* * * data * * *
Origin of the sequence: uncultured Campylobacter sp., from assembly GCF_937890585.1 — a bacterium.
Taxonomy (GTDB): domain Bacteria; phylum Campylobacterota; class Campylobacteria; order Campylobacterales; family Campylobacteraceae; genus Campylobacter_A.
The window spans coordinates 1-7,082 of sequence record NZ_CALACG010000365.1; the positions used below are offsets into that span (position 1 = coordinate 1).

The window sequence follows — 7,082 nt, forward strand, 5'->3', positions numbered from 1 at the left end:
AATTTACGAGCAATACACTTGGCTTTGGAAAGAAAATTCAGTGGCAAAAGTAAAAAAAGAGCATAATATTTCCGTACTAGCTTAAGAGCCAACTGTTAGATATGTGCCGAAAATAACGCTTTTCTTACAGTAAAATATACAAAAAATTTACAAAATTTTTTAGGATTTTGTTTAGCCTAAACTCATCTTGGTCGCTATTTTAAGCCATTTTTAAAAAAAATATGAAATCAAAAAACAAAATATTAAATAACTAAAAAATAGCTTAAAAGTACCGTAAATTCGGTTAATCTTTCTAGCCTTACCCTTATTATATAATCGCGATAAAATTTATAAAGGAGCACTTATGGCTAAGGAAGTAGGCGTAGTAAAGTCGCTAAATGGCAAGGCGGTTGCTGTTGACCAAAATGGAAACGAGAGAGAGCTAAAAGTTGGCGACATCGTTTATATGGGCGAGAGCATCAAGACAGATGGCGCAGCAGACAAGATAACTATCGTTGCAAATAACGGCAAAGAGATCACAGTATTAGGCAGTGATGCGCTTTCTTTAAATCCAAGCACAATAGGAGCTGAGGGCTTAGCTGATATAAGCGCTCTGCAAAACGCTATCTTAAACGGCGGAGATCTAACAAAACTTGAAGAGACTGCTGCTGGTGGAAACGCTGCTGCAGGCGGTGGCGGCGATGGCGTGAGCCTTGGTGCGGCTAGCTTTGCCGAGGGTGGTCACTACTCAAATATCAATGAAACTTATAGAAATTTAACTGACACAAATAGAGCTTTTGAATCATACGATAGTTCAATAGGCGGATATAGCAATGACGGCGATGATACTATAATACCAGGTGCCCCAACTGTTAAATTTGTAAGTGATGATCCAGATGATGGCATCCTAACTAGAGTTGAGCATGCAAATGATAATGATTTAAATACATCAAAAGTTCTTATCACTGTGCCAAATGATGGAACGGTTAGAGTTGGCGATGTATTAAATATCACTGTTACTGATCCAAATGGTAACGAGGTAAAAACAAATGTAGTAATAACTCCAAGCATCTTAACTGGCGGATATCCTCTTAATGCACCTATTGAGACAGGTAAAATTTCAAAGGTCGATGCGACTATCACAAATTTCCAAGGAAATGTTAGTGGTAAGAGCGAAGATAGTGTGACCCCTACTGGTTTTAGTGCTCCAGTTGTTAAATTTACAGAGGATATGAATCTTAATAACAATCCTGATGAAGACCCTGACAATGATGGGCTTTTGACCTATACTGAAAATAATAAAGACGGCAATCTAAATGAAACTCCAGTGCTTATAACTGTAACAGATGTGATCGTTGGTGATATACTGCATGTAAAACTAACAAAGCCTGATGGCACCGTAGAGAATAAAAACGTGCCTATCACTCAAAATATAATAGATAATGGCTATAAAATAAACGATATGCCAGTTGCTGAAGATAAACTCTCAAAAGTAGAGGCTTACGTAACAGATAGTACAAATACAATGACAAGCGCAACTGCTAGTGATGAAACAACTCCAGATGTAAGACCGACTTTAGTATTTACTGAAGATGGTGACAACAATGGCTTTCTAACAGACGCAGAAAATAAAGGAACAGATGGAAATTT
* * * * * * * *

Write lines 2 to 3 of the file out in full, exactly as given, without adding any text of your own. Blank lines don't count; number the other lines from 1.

Taxonomy (GTDB): domain Bacteria; phylum Campylobacterota; class Campylobacteria; order Campylobacterales; family Campylobacteraceae; genus Campylobacter_A.
The window spans coordinates 1-7,082 of sequence record NZ_CALACG010000365.1; the positions used below are offsets into that span (position 1 = coordinate 1).